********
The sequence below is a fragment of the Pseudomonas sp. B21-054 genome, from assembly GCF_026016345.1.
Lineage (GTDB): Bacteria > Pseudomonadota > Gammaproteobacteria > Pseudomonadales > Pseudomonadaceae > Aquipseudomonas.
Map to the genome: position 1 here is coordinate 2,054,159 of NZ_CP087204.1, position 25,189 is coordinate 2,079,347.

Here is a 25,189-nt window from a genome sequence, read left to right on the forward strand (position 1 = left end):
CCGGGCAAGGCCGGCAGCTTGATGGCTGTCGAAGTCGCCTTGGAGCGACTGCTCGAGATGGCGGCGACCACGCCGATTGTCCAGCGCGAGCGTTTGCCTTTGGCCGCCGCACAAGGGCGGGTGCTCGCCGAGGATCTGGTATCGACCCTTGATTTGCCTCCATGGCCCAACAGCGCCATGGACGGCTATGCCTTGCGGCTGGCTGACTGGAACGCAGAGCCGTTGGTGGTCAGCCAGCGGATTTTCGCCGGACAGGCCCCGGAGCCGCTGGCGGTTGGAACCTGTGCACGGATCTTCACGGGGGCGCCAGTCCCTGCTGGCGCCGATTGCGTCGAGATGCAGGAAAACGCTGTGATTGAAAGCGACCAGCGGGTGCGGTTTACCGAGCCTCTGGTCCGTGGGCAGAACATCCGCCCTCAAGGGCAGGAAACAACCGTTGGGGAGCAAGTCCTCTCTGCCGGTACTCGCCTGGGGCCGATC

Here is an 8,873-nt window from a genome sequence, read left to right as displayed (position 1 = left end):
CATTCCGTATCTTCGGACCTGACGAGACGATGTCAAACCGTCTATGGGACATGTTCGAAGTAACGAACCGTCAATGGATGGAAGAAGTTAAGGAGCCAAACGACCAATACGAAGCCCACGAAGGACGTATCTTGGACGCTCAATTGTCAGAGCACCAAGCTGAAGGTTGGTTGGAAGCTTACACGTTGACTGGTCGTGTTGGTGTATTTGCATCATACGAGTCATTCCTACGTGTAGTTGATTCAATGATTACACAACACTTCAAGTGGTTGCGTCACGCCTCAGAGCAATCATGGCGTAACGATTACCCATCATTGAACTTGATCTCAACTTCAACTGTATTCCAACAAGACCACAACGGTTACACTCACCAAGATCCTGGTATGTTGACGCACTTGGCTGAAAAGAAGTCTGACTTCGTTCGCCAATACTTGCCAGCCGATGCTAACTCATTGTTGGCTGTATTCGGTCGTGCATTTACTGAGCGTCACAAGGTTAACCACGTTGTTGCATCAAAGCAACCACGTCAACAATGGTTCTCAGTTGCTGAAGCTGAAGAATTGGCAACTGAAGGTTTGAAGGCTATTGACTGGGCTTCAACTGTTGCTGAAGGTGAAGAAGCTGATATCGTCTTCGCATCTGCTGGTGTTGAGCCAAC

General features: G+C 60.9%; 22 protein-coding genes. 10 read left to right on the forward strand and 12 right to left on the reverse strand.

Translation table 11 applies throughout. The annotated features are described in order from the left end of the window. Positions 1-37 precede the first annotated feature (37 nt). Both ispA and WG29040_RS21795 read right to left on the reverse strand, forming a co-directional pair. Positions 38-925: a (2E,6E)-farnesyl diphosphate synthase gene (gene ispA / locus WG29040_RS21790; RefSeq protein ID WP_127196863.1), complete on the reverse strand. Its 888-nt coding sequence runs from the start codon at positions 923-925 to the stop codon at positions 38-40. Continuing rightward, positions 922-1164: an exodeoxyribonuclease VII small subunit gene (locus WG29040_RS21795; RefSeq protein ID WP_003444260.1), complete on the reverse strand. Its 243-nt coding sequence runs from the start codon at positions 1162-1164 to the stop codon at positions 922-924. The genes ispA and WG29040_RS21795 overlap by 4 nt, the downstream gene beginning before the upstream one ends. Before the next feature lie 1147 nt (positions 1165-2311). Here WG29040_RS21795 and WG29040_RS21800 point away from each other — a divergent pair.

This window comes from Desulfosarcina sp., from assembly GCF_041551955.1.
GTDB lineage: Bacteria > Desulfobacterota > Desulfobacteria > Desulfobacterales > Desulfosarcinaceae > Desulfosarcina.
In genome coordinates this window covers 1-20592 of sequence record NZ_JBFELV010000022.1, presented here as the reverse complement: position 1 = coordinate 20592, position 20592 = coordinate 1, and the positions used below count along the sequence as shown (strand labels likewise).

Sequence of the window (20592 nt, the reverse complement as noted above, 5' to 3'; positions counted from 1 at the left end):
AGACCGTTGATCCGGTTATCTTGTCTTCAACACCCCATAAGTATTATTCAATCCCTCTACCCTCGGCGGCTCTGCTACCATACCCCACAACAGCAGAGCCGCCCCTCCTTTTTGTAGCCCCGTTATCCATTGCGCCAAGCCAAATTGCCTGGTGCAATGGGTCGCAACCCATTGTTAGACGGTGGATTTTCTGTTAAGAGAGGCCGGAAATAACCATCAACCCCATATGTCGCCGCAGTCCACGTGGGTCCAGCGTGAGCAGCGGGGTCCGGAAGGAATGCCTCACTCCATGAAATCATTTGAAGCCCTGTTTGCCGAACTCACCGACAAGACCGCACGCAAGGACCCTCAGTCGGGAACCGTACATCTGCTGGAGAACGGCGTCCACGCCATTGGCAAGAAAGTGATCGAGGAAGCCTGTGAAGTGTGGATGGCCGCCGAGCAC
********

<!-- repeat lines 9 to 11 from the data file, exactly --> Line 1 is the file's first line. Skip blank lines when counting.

Translation table 11 applies throughout. The annotated features are described in order from the left end of the window. Positions 1-37 precede the first annotated feature (37 nt). Both ispA and WG29040_RS21795 read right to left on the reverse strand, forming a co-directional pair. Positions 38-925: a (2E,6E)-farnesyl diphosphate synthase gene (gene ispA / locus WG29040_RS21790; RefSeq protein ID WP_127196863.1), complete on the reverse strand. Its 888-nt coding sequence runs from the start codon at positions 923-925 to the stop codon at positions 38-40. Continuing rightward, positions 922-1164: an exodeoxyribonuclease VII small subunit gene (locus WG29040_RS21795; RefSeq protein ID WP_003444260.1), complete on the reverse strand. Its 243-nt coding sequence runs from the start codon at positions 1162-1164 to the stop codon at positions 922-924. The genes ispA and WG29040_RS21795 overlap by 4 nt, the downstream gene beginning before the upstream one ends. Before the next feature lie 1147 nt (positions 1165-2311). Here WG29040_RS21795 and WG29040_RS21800 point away from each other — a divergent pair.

This window comes from Desulfosarcina sp., from assembly GCF_041551955.1.
GTDB lineage: Bacteria > Desulfobacterota > Desulfobacteria > Desulfobacterales > Desulfosarcinaceae > Desulfosarcina.